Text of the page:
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Maranon Spinetail Synallaxis maranonica
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This species, which has been extirpated from several areas and now has a very small and declining range, has been uplisted to Critically Endangered because a model of future deforestation in the Amazon basin predicts that its population will decline extremely rapidly over the next three generations basin as land is cleared for cattle ranching and soy production, facilitated by expansion of the road network.

Taxonomic source(s)
SACC. 2006. A classification of the bird species of South America. Available at: #

15.5 cm. Plain, grey-and-rufous spinetail. Olive-brown upperparts and shortish tail. Very uniform grey underparts, with restricted white mottling on throat and faint olivaceous tinge to flanks. Similar spp. All congeners within its range have rufous on crown and black throats. Voice Song is slow-paced kiweeu keeu, sometimes with 5-10 seconds between phrases.

Distribution and population
Synallaxis maranonica occurs in dry portions of the Marañón drainage, north-west Peru (Cajamarca) and extreme south Ecuador (Zumba area of Zamora-Chinchipe) (Ridgely and Tudor 1994, Begazo et al. 2001). At least formerly, it was uncommon to locally fairly common in suitable habitat within its restricted range (Ridgely and Tudor 1994). It appears to have declined south of Jaen, Cajamarca (R. Webster and R. A. Rowlett in litt 1998, J. Hornbuckle in litt. 1999), but it is still locally common in some areas of disturbed forest near Tamborapa and may possibly be abundant at more pristine sites (H. Lloyd in litt. 2007).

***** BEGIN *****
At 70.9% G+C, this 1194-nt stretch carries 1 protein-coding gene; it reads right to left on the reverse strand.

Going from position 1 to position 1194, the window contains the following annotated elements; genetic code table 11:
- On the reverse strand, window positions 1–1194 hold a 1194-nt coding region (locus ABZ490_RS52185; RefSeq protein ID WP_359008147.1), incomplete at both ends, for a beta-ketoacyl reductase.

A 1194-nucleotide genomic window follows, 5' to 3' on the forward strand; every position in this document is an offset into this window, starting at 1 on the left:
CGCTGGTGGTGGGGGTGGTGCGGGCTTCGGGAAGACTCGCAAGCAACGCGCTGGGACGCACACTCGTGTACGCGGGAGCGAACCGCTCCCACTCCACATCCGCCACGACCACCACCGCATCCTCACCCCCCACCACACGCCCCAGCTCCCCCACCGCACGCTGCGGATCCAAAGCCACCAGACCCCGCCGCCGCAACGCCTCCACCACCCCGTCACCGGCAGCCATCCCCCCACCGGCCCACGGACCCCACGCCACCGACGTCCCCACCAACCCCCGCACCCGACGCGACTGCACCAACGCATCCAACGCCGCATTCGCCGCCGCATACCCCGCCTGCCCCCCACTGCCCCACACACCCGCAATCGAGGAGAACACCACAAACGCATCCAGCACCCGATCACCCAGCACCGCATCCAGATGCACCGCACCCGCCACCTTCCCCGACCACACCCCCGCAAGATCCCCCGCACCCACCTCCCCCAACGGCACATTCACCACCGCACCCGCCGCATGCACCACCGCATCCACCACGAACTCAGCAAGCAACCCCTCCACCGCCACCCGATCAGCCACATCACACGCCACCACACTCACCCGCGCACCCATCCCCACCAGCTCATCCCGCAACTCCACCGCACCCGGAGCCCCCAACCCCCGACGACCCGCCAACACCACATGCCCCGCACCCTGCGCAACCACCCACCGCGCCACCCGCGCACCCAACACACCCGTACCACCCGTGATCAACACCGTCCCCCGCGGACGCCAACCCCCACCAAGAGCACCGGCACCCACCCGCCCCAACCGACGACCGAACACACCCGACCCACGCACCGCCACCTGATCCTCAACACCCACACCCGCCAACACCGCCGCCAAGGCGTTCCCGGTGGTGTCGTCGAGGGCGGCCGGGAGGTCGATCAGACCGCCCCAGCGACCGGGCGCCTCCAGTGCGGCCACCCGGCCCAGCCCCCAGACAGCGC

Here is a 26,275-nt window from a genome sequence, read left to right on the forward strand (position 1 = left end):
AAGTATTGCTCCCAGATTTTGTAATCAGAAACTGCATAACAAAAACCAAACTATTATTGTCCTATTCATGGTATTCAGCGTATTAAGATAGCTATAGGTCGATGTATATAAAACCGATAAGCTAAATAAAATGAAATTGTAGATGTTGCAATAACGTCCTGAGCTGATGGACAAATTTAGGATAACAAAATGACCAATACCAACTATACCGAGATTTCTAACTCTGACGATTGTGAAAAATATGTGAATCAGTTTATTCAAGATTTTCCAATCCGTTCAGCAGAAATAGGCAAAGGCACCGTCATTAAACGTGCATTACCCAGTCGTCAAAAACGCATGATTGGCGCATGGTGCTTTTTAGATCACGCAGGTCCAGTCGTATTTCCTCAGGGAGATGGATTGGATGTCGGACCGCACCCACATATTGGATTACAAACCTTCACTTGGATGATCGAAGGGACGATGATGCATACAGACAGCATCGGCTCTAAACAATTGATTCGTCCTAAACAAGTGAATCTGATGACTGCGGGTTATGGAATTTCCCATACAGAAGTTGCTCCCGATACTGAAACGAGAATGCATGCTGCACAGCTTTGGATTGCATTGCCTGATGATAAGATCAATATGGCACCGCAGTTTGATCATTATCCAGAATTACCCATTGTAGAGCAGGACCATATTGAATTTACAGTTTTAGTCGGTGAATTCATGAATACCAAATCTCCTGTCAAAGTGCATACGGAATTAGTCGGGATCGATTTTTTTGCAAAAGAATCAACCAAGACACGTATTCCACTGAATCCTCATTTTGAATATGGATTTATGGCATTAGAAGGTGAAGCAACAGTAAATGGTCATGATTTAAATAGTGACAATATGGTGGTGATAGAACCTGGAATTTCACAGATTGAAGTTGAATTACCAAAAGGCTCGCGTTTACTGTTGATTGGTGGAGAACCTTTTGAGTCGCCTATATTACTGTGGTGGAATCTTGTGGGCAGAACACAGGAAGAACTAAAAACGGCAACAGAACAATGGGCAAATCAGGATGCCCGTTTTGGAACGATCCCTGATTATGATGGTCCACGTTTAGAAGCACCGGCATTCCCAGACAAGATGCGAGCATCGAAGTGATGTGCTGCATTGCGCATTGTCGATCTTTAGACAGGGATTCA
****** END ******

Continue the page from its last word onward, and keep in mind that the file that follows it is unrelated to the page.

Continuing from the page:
Population justification
The population size is preliminarily estimated to fall into the band 10,000-19,999 individuals. This equates to 6,667-13,333 mature individuals, rounded here to 6,000-15,000 mature individuals.

Trend justification
This species is suspected to lose 85.4% of suitable habitat within its distribution over three generations (11 years) based on a model of Amazonian deforestation (Soares-Filho et al. 2006, Bird et al. 2011). Given the susceptibility of the species to fragmentation and/or edge effects, it is therefore suspected to decline by ≥80% over three generations.

It inhabits the undergrowth of deciduous woodland, forest and forest edge, occasionally venturing into humid forest, regenerating secondary scrub and riparian thickets. It has been recorded at 450-1,800 m (Schulenberg et al. 2007). Birds usually forage in pairs on or near the ground, but have also been recorded foraging higher up in the trees (Ridgely and Tudor 1994,  H. Lloyd in litt. 2007).

Much of its woodland habitat has progressively deteriorated owing to widespread and long-term cultivation of land within the Marañón drainage. The spread of oil-palm plantations, cattle-ranching and logging all seriously threaten its remaining habitat, with oil extraction a potential future problem (Dinerstein et al. 1995). It does appear to tolerate some degree of habitat disturbance, however accelerating deforestation in the Amazon basin as land is cleared for cattle ranching and soy production, facilitated by expansion of the road network, is predicted to cause extremely rapid population declines (Soares-Filho et al. 2006, Bird et al. 2011).

Conservation Actions Underway
None is known. Conservation Actions Proposed